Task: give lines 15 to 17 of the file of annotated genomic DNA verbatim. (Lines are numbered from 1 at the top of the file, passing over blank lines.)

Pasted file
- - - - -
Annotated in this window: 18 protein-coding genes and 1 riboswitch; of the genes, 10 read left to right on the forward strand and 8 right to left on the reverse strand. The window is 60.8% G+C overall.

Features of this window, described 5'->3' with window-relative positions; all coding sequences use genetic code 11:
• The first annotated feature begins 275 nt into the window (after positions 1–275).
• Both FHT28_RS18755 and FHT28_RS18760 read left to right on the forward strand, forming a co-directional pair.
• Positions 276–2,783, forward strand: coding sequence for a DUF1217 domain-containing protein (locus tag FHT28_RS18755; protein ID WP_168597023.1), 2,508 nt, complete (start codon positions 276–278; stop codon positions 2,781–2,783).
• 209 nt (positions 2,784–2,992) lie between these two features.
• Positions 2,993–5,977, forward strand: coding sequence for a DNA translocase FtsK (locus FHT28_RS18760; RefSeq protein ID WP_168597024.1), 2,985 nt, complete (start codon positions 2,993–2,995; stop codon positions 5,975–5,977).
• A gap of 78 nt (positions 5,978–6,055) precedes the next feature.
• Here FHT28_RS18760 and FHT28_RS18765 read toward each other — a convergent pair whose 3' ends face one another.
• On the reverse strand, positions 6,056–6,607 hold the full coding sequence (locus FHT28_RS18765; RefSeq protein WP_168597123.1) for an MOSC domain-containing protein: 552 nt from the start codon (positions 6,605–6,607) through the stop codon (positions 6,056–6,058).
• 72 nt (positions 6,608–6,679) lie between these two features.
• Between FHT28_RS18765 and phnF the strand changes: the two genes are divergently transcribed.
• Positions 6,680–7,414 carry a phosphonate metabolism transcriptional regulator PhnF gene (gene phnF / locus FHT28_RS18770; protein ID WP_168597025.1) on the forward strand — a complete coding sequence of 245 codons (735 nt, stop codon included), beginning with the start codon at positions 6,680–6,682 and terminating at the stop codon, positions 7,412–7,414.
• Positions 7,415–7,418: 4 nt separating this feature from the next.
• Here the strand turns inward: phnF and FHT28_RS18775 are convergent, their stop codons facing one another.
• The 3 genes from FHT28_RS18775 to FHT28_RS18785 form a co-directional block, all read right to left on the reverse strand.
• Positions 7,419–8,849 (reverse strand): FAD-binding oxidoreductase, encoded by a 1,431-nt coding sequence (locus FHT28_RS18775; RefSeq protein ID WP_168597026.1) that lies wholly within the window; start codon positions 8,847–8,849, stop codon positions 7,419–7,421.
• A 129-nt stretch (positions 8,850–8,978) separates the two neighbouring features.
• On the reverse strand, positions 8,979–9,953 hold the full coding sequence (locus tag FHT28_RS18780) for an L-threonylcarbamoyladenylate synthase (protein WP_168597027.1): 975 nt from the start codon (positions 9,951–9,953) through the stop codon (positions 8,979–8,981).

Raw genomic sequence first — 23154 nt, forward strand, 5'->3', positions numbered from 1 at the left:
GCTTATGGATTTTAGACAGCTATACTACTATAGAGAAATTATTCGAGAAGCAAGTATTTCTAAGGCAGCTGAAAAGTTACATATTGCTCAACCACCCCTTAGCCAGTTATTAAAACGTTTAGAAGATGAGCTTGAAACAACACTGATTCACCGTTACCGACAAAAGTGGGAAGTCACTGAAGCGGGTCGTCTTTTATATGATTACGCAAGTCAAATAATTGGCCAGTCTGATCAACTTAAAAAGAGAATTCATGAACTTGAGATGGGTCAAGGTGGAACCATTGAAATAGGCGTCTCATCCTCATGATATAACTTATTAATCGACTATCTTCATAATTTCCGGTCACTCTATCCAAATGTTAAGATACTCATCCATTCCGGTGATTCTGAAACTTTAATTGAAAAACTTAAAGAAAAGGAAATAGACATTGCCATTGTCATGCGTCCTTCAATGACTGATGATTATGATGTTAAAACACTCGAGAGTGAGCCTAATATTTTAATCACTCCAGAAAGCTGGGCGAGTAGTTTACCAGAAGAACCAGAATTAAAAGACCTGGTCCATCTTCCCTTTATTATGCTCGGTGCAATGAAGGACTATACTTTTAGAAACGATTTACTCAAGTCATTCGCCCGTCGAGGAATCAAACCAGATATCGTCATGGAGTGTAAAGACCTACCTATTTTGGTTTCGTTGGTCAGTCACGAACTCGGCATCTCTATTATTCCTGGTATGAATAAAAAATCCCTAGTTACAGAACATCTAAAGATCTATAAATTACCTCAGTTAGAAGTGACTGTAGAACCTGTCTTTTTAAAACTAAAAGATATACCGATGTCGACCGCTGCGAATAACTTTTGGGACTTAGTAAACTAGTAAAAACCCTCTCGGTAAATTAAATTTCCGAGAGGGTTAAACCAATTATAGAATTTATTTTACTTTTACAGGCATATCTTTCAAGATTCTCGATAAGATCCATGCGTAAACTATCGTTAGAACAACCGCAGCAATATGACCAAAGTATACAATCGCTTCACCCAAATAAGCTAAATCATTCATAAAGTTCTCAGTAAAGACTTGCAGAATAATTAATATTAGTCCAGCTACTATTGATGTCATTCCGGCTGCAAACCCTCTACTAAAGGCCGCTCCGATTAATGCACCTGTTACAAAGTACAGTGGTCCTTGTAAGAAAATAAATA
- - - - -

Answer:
• Here the strand turns inward: phnF and FHT28_RS18775 are convergent, their stop codons facing one another.
• The 3 genes from FHT28_RS18775 to FHT28_RS18785 form a co-directional block, all read right to left on the reverse strand.
• Positions 7,419–8,849 (reverse strand): FAD-binding oxidoreductase, encoded by a 1,431-nt coding sequence (locus FHT28_RS18775; RefSeq protein ID WP_168597026.1) that lies wholly within the window; start codon positions 8,847–8,849, stop codon positions 7,419–7,421.